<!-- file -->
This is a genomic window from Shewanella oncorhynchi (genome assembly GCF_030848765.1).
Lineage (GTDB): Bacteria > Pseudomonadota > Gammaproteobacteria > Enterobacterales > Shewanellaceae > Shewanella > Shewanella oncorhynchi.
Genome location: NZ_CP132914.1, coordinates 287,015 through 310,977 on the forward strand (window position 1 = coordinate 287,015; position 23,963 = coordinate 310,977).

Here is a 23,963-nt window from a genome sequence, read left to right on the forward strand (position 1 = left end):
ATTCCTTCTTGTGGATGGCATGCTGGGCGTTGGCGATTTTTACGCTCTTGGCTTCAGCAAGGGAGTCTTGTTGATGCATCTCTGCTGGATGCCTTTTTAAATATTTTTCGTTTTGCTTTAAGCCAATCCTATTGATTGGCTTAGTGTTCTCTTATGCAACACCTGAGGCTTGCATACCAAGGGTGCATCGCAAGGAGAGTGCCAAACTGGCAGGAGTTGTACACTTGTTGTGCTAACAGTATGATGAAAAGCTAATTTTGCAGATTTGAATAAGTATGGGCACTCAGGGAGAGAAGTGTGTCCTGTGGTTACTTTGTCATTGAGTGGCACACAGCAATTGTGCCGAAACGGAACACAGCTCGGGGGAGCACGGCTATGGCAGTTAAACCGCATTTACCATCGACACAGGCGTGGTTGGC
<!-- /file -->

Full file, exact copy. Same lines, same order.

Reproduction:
This is a genomic window from Shewanella oncorhynchi (genome assembly GCF_030848765.1).
Lineage (GTDB): Bacteria > Pseudomonadota > Gammaproteobacteria > Enterobacterales > Shewanellaceae > Shewanella > Shewanella oncorhynchi.
Genome location: NZ_CP132914.1, coordinates 287,015 through 310,977 on the forward strand (window position 1 = coordinate 287,015; position 23,963 = coordinate 310,977).

Here is a 23,963-nt window from a genome sequence, read left to right on the forward strand (position 1 = left end):
ATTCCTTCTTGTGGATGGCATGCTGGGCGTTGGCGATTTTTACGCTCTTGGCTTCAGCAAGGGAGTCTTGTTGATGCATCTCTGCTGGATGCCTTTTTAAATATTTTTCGTTTTGCTTTAAGCCAATCCTATTGATTGGCTTAGTGTTCTCTTATGCAACACCTGAGGCTTGCATACCAAGGGTGCATCGCAAGGAGAGTGCCAAACTGGCAGGAGTTGTACACTTGTTGTGCTAACAGTATGATGAAAAGCTAATTTTGCAGATTTGAATAAGTATGGGCACTCAGGGAGAGAAGTGTGTCCTGTGGTTACTTTGTCATTGAGTGGCACACAGCAATTGTGCCGAAACGGAACACAGCTCGGGGGAGCACGGCTATGGCAGTTAAACCGCATTTACCATCGACACAGGCGTGGTTGGC